How to Turn Your Backyard into a Japanese Garden

Japanese gardens are unlike anything else. As an art form that had existed as early as 700 AD, garden design is definitely an important part of the Japanese culture. It is said that the elements of a Japanese garden were meant to act as miniature versions of mountains, islands, and other natural wonders. They are meant to provide the beauty of the world without the need to explore further than one’s backyard.

There are many famous gardens around Japan, most of them once belonging to royalty or the noble class. Today, these gardens have been transformed into public parks that attract hundreds of thousands of visitors every year. Some gardens even require advanced reservations to be explored.

Although they’re certainly worth the visit, there’s no need for you to book a flight just to enjoy a beautiful Japanese garden. If you have space, budget, and drive, you can turn your own backyard into a miniature Japanese garden for you to relax in. If you know the common garden elements as well as their meaning in Japanese culture, it will be easy for you to design your very own Shiki Nihon no niwa according to your taste.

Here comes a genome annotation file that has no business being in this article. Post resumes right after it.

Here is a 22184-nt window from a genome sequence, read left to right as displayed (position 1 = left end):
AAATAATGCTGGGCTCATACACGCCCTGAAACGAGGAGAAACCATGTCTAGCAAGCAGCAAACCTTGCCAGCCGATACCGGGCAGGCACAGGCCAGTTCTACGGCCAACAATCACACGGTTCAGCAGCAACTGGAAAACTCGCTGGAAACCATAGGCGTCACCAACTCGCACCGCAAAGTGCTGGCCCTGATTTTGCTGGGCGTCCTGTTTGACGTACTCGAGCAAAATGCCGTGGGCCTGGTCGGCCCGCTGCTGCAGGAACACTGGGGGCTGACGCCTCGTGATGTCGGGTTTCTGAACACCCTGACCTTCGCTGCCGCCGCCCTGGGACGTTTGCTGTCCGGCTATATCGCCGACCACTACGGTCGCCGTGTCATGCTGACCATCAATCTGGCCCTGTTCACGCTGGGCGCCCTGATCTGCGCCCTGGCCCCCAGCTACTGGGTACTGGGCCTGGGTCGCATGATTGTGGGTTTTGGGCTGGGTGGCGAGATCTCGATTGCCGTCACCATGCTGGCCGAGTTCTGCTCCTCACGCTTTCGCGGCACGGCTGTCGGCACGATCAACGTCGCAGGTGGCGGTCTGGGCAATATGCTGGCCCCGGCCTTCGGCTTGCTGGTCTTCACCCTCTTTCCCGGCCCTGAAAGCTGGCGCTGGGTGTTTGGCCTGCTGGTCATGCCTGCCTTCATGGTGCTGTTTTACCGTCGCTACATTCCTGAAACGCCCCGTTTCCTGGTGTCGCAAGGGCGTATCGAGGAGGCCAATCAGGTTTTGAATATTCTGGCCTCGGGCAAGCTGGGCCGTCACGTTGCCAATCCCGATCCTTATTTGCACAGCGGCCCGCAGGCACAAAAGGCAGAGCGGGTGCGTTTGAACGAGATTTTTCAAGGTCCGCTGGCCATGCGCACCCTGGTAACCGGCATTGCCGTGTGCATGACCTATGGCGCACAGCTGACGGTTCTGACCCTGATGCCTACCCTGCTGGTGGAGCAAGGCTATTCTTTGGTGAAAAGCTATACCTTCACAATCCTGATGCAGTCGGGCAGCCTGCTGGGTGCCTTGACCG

The most important and vital part of the garden would, of course, be the Japanese plants. Think about the plants locally grown in Japan and see which ones will thrive in the weather and seasons that you plan to build your garden in. Japanese gardens mix a good combination of shrubs, trees, ferns, lawns, and flowers. Maple and cherry blossoms are the most common trees that you will see in a Japanese garden. Other vegetations such as bamboos, azaleas, as well as mosses are often used to create the landscape too.

If you’re doing a miniature garden, you may want to look into the art of bonsai gardening. It’s the Japanese practice of growing little trees in small containers. Not only are they space savers compared to planting trees, but they’re also easier to care for and maintain.

The Japanese traditional religion of Shintoism is known for its deep reverence for nature and the environment. No Japanese garden is ever truly complete without a body of water as it symbolizes the origin of life. Ponds, streams, and waterfalls are common sights in a typical garden and are typically decorated with lotus plants and koi fish. Stones, gravel, and sands are also used heavily in Japanese landscaping. Big boulders are used to represent mountains and hills, and stones and sand can act as accents or pathways for strolling and tea gardens.

As for finishing decorative touches, lanterns and water basins are the common go to. Together they serve as important elements for tea garden parties, where ritual cleansing is expected to be carried out before hand.

All in all, you’ll find that Japanese gardens aren’t as hard to build as they seem. Once you’ve built your very own Japanese inspired backyard, you’ll be inspired by the sense of peace and calmness that they bring to your home.